What 8 Year Old Girls Can Teach Us About Acting
Posted on: April 23, 2012 in category: Steve's Blog
I caught an interesting interview on NPR recently that Patt Morrison conducted with Dr. Josh May and journalist and author, Peggy Orenstein. The topic was a recent study on puberty. The study suggests that, for reasons that are still unclear, girls are reaching puberty earlier than ever. Like, sometimes as young as 7 or 8 years old. While everyone on the panel agreed that early onset puberty brought with it a number of negative health risks, Peggy Orenstein offered insight into the psychological effects of early puberty that relate to our work as actors
The thing about puberty is that many of the physical manifestations of puberty (budding breasts, etc.) occur before menstruation and the internal feelings of sexual desire. The young girl's outward appearance changes before her brain becomes sexual and she desires sexual behavior. But in a society that takes every opportunity to sexualize young women and girls (I'm looking at you American Apparel), these young girls learn that their bodies elicit a response from the people around them. The bat of an eye, the movement of the hips, etc. Advertising and TV and movies reinforce this notion and they see it in the reactions from the men and boys they encounter. Even though they don't feel internal sexual, desire they know that their bodies are having an effect on the audience around them. Orenstein suggests that these girls learn at a very early age to equate sexuality with performance. The focus is on how they are affecting the audience with sexual movement and behavior even though, in Orenstein's words, "they aren't developmentally able to connect that to authentic, erotic feeling." It's a performance without a truthful connection. In a nutshell, they're focused on asking, "what does the audience want of me?" and then trying to give the audience what it wants, before asking, "What do I want?" And they don't know what they want because their internal biology hasn't caught up with their outward appearance and the way in which they are sexualized by clothing companies, cosmetic companies, Disney, etc, etc.
The tragedy is that, left unchecked, young girls who equate sexuality with performance turn into women who equate sexuality with performance and an entire lifetime can pass by without those women asking the question, "what do I really want?" They never discover or express their unique sexual voice because the focus of sexual behavior is always on the audience and the performance these women believe the audience demands.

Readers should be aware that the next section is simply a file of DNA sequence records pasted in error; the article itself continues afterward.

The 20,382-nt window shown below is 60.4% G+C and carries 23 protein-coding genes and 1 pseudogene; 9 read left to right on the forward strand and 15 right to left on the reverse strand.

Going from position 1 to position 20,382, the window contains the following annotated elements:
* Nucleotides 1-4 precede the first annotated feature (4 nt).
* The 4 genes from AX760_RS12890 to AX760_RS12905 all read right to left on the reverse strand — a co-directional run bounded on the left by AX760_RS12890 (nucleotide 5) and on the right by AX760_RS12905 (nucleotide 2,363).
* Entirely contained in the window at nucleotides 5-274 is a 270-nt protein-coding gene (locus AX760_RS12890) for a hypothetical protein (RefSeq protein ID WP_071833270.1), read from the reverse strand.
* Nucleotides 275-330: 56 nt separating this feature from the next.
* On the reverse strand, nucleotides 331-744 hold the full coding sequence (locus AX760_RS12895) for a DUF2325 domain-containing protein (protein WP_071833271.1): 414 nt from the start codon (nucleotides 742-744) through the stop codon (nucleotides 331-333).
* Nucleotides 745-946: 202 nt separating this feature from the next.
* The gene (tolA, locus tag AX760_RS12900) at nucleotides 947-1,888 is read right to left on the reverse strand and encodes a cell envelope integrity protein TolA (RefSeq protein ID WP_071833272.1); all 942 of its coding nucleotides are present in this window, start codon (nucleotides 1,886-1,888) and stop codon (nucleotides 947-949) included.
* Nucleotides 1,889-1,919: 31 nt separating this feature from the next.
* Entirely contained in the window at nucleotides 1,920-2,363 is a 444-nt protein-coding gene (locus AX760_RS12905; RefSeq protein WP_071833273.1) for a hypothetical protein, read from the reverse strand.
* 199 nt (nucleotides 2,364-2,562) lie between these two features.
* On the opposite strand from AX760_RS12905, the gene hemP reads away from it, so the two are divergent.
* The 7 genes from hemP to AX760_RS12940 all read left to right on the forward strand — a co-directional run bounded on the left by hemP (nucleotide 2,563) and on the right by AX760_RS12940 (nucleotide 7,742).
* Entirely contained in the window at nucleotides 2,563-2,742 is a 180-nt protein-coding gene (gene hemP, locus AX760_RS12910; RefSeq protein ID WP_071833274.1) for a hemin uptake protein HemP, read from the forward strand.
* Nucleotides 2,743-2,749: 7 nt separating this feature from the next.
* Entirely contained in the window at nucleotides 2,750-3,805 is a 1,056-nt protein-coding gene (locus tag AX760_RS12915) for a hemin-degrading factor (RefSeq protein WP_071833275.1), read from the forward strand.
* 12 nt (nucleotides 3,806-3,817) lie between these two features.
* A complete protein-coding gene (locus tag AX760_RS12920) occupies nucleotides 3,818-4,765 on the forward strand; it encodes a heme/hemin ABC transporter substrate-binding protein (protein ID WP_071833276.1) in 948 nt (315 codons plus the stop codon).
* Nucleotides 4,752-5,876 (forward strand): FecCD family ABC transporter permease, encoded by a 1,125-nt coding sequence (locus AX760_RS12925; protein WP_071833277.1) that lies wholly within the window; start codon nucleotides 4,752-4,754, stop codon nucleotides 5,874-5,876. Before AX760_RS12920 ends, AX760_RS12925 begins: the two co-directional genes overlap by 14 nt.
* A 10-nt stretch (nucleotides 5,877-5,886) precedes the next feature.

Actors do something similar. We can be so focused on getting the industry to pay attention to us and validate us that we ignore our own voice. When we open the email from the agent and read the sides we'll first ask ourselves, "what do they want?" or "what can I do to make them pick me?" rather than, "where do these moments live in me?" and "How do I feel about the world of this play?" Instead of bringing our unique artistry to the world of the play, we ignore our own voice and put the focus on trying to please someone else. The result is that often times we offer a performance that's not connected to our truth. We put on. We act. We want what they can give us so badly (and the validation and money that comes with it) that we do everything we can to focus on the audience and control their response. In the process, we quiet our own voice and we shirk our duty to add our unique voice to the narrative.
Now, of course it's not all about you. You don't get to impose your point of view on a script and change the tone or, indeed, the story itself. You have to hit their notes and honor the vision of the writer and the director. But why not do that with your own unique voice? If the director says, "be sad", then be your sad and do the work of having it come from a place of connected truth. We actors are often so far in the other direction- desperate to do whatever it takes to make them love us- that we give up our power, our creative voice, and offer a version of what we think sad might look like to them.
At a certain level in the business, being a pleaser won't cut it. If you want them to put millions of dollars of their pilot or feature film money on your shoulders, you need to show up with artistry. And artistry comes with a strong creative voice, the ability to take creative risks, and bringing your unique point of view to the world of the play. And that takes guts. But as the great Brené Brown says, "authenticity is a choice and a practice." It's up to you. Unlike that 8 year old kid who isn't developmentally able to connect to her authentic feeling, you are perfectly capable of being truthful. So do it!
Hyper-focus on the audience breeds a performance that is not connected to your authentic feelings. Start by discovering what, if anything, moves you about the scene. What bold, truthful choices would you make if the audience weren't watching? Discover where it lives in you, then ask yourself how your voice might blend with what you think they want to hear.